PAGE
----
There was little new to learn about Daniel Cormier’s fighting ability last night. Cormier, a gargantuan 20-to-1 favorite at fight time, was supposed to blow away Dion Staring and he did. He took his opponent down four times, passed guard five times, and eventually out-landed Staring in total strikes 87-18 en route to a second-round technical knockout in the Strikeforce company finale. As a performance, it couldn’t be graded anything other than an “A,” except by those who believe he should have been able to put away a 14-year veteran even faster than he did.
As a post-fight self-promoter, Cormier did even better, attempting to chart his own course for 2013 by calling his shot with two major matchups in separate divisions. First, he said he would like to fight Frank Mir at the rumored UFC on FOX 7 show in San Jose, California, and after that, he wants to make the drop to light-heavyweight to fight divisional champion Jon Jones.
If Cormier’s desire was to stoke the fires of fans and plant a seed in the minds of the UFC brass, check and check. It was a master class in promotion. We see call-outs all the time, but who calls out two guys in one night? It was a plan audacious, brilliant and downright ballsy.
“No, nothing’s been signed,” he acknowledged a short time later in the Strikeforce: Marquardt vs. Saffiedine post-fight press conference. “This is just what I said in my ideal universe, that’s what would happen as this year goes on. It could not happen, but if it doesn’t, I’ll just keep plugging away.”
You can’t blame the guy for trying. In fact, we should probably credit him for it. Too often, we see fighters waste the few precious seconds of microphone time they get after winning, a moment when the whole mixed martial arts world is watching them at once. You can understand their desire to thank their coaches and teammates, but it’s a time that is much better spent building interest in what is next. Few of them do, even when prompted to address what opponent they might prefer to see in their immediate future.
When it came to last night’s crop of Strikeforce winners, most could not even say if they would be heading to the UFC, let alone who they wanted to fight next, but Cormier bucked that pattern, plotting his path as his first order of post-fight business. In addressing a question about his opponent Staring, Cormier credited his toughness but quickly shifted gears to Mir, challenging the former UFC heavyweight champion to a bout. Seconds later, it was Jones in his targets.
“I’m going to let Jon defend his belt April 27th, and I’m going to kick his ass in the fall,” he said.
Regardless of exactly who is next, Cormier appears ready to make the jump to the UFC’s octagon. The 33-year-old is a perfect 11-0, but it’s not just the record as much as it is the dominance of his wins that has made him a standout. Over his last five Strikeforce fights, which include wins over decorated veterans Josh Barnett, Antonio Silva and Jeff Monson, Cormier has out-landed those opponents 468-194, a ratio of almost 2.5-to-1. He also scored 11 takedowns without being taken down a single time. Cormier said after last night’s win that it was his goal to win in every aspect of the fight, and that’s something he has accomplished repeatedly in his career.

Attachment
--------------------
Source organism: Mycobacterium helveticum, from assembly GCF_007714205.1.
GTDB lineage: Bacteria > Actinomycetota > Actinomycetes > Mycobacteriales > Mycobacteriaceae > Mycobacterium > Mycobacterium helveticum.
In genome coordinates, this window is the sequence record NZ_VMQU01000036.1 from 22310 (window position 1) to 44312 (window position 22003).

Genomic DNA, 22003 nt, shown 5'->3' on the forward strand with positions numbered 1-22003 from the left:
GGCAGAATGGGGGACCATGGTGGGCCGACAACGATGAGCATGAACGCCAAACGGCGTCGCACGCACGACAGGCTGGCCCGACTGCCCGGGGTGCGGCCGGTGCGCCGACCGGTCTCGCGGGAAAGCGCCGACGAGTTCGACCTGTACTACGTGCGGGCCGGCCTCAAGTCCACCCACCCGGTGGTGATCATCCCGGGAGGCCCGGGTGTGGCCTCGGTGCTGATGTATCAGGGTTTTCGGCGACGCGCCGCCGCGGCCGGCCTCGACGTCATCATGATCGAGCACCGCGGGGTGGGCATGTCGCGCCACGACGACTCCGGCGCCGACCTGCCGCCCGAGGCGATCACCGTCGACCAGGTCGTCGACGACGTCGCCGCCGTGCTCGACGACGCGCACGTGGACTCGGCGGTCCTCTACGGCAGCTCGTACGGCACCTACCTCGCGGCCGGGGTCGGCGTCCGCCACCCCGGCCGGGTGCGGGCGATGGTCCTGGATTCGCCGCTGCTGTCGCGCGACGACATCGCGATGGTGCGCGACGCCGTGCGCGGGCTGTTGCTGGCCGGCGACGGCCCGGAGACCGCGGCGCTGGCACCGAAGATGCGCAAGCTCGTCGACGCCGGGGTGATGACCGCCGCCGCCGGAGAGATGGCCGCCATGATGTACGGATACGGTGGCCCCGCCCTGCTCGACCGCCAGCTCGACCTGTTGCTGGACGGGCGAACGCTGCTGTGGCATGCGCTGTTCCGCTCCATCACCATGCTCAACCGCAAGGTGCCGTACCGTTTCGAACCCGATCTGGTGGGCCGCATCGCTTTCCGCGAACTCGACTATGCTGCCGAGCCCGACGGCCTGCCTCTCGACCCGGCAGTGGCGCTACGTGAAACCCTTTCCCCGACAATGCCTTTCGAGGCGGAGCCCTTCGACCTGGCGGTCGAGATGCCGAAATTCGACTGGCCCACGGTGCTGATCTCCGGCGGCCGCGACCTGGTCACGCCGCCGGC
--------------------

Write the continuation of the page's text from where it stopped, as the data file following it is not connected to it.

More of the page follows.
But last night, he also had a secondary goal of jumpstarting his UFC career with his words. It is perhaps a byproduct of his age and intelligence that motivated Cormier to offer his comments and attempt to set events into motion.
“Now that [Strikeforce] is over, I’m going to head over to the UFC and hopefully be more busy, more active,” he said. “I mean, I’m old. I’m 33 years old and I just started so I’ve got to get busy and take advantage of my athletic prime.”
2012 was mostly a year of frustration for Cormier, who fought once, had a fight canceled and spent two separate parts of the year nursing a broken hand back to health. With his 34th birthday looming in March, he’s not content to let 2013 play out, instead choosing to take control of his destiny and at least ask for what he wants. Time and again, we’ve seen the UFC bosses reward vocal fighters who take such action.
In asking for two major names at once, the bold heavyweight may get neither, but at least the decision-makers know his ambition, at least the fans can grasp the depths of his drive. Either way, Daniel Cormier is coming, and Mir and Jones are officially put on notice.
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